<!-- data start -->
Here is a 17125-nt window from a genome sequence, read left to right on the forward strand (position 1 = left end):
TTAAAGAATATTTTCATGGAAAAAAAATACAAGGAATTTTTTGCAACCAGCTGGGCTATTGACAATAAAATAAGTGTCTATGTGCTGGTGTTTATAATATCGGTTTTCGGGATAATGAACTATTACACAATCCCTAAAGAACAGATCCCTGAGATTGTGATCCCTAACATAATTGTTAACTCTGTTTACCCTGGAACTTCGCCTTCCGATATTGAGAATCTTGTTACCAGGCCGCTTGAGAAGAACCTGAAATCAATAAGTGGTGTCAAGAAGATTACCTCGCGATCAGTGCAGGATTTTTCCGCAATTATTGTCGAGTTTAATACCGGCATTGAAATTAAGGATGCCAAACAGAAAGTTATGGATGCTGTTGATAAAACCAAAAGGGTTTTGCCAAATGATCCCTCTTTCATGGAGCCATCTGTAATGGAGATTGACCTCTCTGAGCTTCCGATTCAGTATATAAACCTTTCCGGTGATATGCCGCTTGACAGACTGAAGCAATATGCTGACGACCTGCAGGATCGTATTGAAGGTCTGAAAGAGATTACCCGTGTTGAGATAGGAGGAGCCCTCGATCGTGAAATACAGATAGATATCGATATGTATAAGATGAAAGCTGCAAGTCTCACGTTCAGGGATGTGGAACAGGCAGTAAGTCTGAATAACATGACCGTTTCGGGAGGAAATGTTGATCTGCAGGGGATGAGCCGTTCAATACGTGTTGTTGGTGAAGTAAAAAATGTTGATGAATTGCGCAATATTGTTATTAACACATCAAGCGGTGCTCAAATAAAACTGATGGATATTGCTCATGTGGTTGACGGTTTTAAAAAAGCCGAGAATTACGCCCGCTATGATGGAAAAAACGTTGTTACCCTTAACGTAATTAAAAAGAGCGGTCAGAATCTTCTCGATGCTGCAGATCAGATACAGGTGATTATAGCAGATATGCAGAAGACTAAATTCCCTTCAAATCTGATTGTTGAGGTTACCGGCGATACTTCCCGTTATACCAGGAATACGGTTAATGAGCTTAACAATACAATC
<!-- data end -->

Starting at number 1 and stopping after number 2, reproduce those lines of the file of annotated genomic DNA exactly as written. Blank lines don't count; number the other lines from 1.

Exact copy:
Here is a 17125-nt window from a genome sequence, read left to right on the forward strand (position 1 = left end):
TTAAAGAATATTTTCATGGAAAAAAAATACAAGGAATTTTTTGCAACCAGCTGGGCTATTGACAATAAAATAAGTGTCTATGTGCTGGTGTTTATAATATCGGTTTTCGGGATAATGAACTATTACACAATCCCTAAAGAACAGATCCCTGAGATTGTGATCCCTAACATAATTGTTAACTCTGTTTACCCTGGAACTTCGCCTTCCGATATTGAGAATCTTGTTACCAGGCCGCTTGAGAAGAACCTGAAATCAATAAGTGGTGTCAAGAAGATTACCTCGCGATCAGTGCAGGATTTTTCCGCAATTATTGTCGAGTTTAATACCGGCATTGAAATTAAGGATGCCAAACAGAAAGTTATGGATGCTGTTGATAAAACCAAAAGGGTTTTGCCAAATGATCCCTCTTTCATGGAGCCATCTGTAATGGAGATTGACCTCTCTGAGCTTCCGATTCAGTATATAAACCTTTCCGGTGATATGCCGCTTGACAGACTGAAGCAATATGCTGACGACCTGCAGGATCGTATTGAAGGTCTGAAAGAGATTACCCGTGTTGAGATAGGAGGAGCCCTCGATCGTGAAATACAGATAGATATCGATATGTATAAGATGAAAGCTGCAAGTCTCACGTTCAGGGATGTGGAACAGGCAGTAAGTCTGAATAACATGACCGTTTCGGGAGGAAATGTTGATCTGCAGGGGATGAGCCGTTCAATACGTGTTGTTGGTGAAGTAAAAAATGTTGATGAATTGCGCAATATTGTTATTAACACATCAAGCGGTGCTCAAATAAAACTGATGGATATTGCTCATGTGGTTGACGGTTTTAAAAAAGCCGAGAATTACGCCCGCTATGATGGAAAAAACGTTGTTACCCTTAACGTAATTAAAAAGAGCGGTCAGAATCTTCTCGATGCTGCAGATCAGATACAGGTGATTATAGCAGATATGCAGAAGACTAAATTCCCTTCAAATCTGATTGTTGAGGTTACCGGCGATACTTCCCGTTATACCAGGAATACGGTTAATGAGCTTAACAATACAATC